Separate the roles of the Board Chair and the CEO: The Chair leads the Board and ensures it’s acting in the company’s long-term best interests;   
The Board should:
Set directors’ fees that will attract suitable candidates, but won’t create an appearance of conflict in a director’s independence or discharge of her duties.

Establish measurable performance targets for executive officers (including the CEO), regularly assess and evaluate their performance against them and tie compensation to performance.

 Companies should regularly identify and assess the risks they face, including financial, operational, reputational, environmental, industry-related, and legal risks:
The Board is responsible for strategic leadership in establishing the company’s risk tolerance and developing a framework and clear accountabilities for managing risk. It should regularly review the adequacy of the systems and controls management puts in place to identify, assess, mitigate and monitor risk and the sufficiency of its reporting.

Ethical business judgement
Making ethical business decisions consistently is a key to long-term success for any business, although ethical decision makers may, at times, achieve weaker short-term financial results than their shadier counterparts. Knowing how to make ethical business decisions can help you to set the standard throughout your organization, helping your company to garner a strong, positive reputation in the marketplace while securing a loyal customer base.

Consider the effects of your decisions on all stakeholders. Decisions are often made to address one or a small number of issues, such as revenue growth, cost control or client-specific issues, but it is important to realize the wider implications of your decisions on everyone affected. Business decisions made in the best interest of stockholders, for example, can have effects on employees, clients, suppliers, people living and working near your operations, the natural environment and even future generations of people. Consider how stakeholders will be affected if the decision turns out the way you plan, and how they will be affected if things go wrong.

Use industry regulations as a starting point when making decisions. A number of industries, including construction and financial services, are highly regulated to ensure the ethical operation of all companies. Regulations generally require a minimum level of ethical consideration, however, and it is possible for companies to operate within legal boundaries while still acting unethically. Build your organization to exceed laws and regulations, going further than your competitors to ensure that all stakeholders are treated equitably, rather than simply conforming to minimum standards.

Review the results of your past business decisions, and learn from your mistakes. According to scu.edu, managers should always reflect on the outcomes of their decisions. No one can make perfect decisions all of the time, although making consistently ethical decisions is more easily accomplished than making consistently successful or profitable ones. If you have made and implemented a decision with questionable ethical implications, act quickly to resolve the matter by making restitution to everyone affected and work to counteract the decision’s effects.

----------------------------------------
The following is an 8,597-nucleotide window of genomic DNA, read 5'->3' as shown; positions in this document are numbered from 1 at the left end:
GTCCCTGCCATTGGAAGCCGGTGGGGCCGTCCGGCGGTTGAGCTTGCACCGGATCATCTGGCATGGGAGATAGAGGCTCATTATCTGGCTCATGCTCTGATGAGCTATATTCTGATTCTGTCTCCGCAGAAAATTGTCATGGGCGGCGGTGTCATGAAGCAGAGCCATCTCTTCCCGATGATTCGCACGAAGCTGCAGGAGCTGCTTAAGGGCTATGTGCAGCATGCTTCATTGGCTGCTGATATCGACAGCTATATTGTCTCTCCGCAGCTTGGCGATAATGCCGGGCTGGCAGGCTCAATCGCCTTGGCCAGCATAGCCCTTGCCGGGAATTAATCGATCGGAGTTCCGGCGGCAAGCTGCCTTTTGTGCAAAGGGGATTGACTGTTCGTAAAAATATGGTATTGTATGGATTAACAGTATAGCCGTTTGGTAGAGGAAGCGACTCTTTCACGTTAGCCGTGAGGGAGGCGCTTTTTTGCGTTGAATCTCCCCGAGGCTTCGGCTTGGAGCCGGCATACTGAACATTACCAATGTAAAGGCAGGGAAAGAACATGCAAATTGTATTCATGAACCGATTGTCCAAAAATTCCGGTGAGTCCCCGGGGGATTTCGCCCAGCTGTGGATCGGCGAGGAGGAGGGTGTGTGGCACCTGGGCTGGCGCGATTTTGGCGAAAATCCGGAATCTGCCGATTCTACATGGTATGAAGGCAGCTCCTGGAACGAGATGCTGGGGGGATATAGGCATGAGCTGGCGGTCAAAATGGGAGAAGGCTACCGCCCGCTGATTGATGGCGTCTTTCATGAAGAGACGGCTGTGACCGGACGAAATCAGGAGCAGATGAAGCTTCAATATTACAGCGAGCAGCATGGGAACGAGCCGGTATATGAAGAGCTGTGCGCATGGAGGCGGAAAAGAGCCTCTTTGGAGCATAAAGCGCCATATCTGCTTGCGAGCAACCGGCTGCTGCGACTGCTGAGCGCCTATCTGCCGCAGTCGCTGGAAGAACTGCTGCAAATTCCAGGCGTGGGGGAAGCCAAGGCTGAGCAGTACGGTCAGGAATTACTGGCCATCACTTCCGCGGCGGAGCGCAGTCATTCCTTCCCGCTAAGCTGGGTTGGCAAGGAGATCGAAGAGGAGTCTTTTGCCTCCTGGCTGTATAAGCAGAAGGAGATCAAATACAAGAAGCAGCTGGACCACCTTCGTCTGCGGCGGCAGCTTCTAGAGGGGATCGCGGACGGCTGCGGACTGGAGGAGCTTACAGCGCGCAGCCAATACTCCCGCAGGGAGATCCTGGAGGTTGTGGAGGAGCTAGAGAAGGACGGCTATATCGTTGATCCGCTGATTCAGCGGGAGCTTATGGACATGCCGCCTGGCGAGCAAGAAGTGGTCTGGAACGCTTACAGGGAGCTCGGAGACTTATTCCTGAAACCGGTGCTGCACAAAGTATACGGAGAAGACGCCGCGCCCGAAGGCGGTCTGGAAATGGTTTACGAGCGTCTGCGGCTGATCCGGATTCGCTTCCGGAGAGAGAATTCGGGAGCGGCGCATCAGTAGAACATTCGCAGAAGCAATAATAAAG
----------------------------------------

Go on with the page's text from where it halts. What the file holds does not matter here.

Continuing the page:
Compliance
Reduced Legal Problems: The most obvious consequence of compliance is that it decreases your risk of fines, penalties, work stoppages, lawsuits or a shutdown of your business. When you don’t meet some compliance requirements, such as posting an employment poster in the wrong area of your office, you might get a warning and a chance to correct the problem. In other situations, you might face costly sanctions. Failing to meet your legal obligations, such as in your manufacturing procedures or advertising methods, can also help someone suing you strengthen his case. Hire a compliance expert to make sure you understand all of your legal obligations and how to comply with them.

Improved Operations: Many business rules and regulations can help you more than harm you. For example, rules regarding discrimination and harassment help you create a better working environment for your employees, which can lead to more worker productivity. Following safety and security rules helps prevent injuries, fires or building evacuations that hurt your profitability.

Better Public Relations: When you meet your legal obligations, you can tout these on your website and in your marketing materials. For example, when you place job advertisements, include the fact that you are an equal opportunity employer. If you post your mission statement on your website, state that you do not discriminate based on race, sex, creed or sexual orientation.

Bibliography
OPINION / 25/JANUARY/2018,12:30PM / RYKDEKLERK;https://www.iol.co.za/business-report/opinion/opinion-pain-and-knock-on-effect-of-steinhoff-12922734
© McInnes Cooper, 2014; https://www.mcinnescooper.com/publications/legal-update-the-top-5-corporate-governance-best-practices-that-benefit-every-company/
Ingram, 2009;http://smallbusiness.chron.com/make-ethical-business-decisions-445.html
SamAshe-Edmunds;http://smallbusiness.chron.com/importance-compliance-business-71173.html